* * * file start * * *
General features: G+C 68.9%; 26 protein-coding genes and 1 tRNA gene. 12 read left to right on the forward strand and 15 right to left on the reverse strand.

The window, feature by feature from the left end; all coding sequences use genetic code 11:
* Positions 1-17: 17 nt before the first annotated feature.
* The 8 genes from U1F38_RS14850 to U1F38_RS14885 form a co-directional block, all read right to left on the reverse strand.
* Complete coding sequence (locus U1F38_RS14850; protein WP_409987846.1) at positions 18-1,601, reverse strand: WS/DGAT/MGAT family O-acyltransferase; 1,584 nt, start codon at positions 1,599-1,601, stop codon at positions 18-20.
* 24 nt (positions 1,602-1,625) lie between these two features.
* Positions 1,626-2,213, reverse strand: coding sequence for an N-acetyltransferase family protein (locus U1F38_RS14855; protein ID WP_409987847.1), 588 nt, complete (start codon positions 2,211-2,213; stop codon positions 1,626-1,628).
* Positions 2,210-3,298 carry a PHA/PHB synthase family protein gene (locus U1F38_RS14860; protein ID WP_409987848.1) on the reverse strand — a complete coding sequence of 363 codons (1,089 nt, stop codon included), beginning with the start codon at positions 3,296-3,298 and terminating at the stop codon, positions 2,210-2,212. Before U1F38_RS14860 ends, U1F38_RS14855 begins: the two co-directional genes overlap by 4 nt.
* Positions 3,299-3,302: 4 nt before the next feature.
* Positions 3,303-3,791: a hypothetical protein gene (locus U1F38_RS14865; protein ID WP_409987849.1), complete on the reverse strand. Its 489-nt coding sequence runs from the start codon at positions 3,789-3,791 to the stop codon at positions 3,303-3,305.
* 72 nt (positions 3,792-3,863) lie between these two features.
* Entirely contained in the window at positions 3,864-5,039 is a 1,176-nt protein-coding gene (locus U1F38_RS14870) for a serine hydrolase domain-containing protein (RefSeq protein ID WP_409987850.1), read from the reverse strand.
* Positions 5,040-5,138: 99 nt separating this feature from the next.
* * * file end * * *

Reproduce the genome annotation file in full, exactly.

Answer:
General features: G+C 68.9%; 26 protein-coding genes and 1 tRNA gene. 12 read left to right on the forward strand and 15 right to left on the reverse strand.

The window, feature by feature from the left end; all coding sequences use genetic code 11:
* Positions 1-17: 17 nt before the first annotated feature.
* The 8 genes from U1F38_RS14850 to U1F38_RS14885 form a co-directional block, all read right to left on the reverse strand.
* Complete coding sequence (locus U1F38_RS14850; protein WP_409987846.1) at positions 18-1,601, reverse strand: WS/DGAT/MGAT family O-acyltransferase; 1,584 nt, start codon at positions 1,599-1,601, stop codon at positions 18-20.
* 24 nt (positions 1,602-1,625) lie between these two features.
* Positions 1,626-2,213, reverse strand: coding sequence for an N-acetyltransferase family protein (locus U1F38_RS14855; protein ID WP_409987847.1), 588 nt, complete (start codon positions 2,211-2,213; stop codon positions 1,626-1,628).
* Positions 2,210-3,298 carry a PHA/PHB synthase family protein gene (locus U1F38_RS14860; protein ID WP_409987848.1) on the reverse strand — a complete coding sequence of 363 codons (1,089 nt, stop codon included), beginning with the start codon at positions 3,296-3,298 and terminating at the stop codon, positions 2,210-2,212. Before U1F38_RS14860 ends, U1F38_RS14855 begins: the two co-directional genes overlap by 4 nt.
* Positions 3,299-3,302: 4 nt before the next feature.
* Positions 3,303-3,791: a hypothetical protein gene (locus U1F38_RS14865; protein ID WP_409987849.1), complete on the reverse strand. Its 489-nt coding sequence runs from the start codon at positions 3,789-3,791 to the stop codon at positions 3,303-3,305.
* 72 nt (positions 3,792-3,863) lie between these two features.
* Entirely contained in the window at positions 3,864-5,039 is a 1,176-nt protein-coding gene (locus U1F38_RS14870) for a serine hydrolase domain-containing protein (RefSeq protein ID WP_409987850.1), read from the reverse strand.
* Positions 5,040-5,138: 99 nt separating this feature from the next.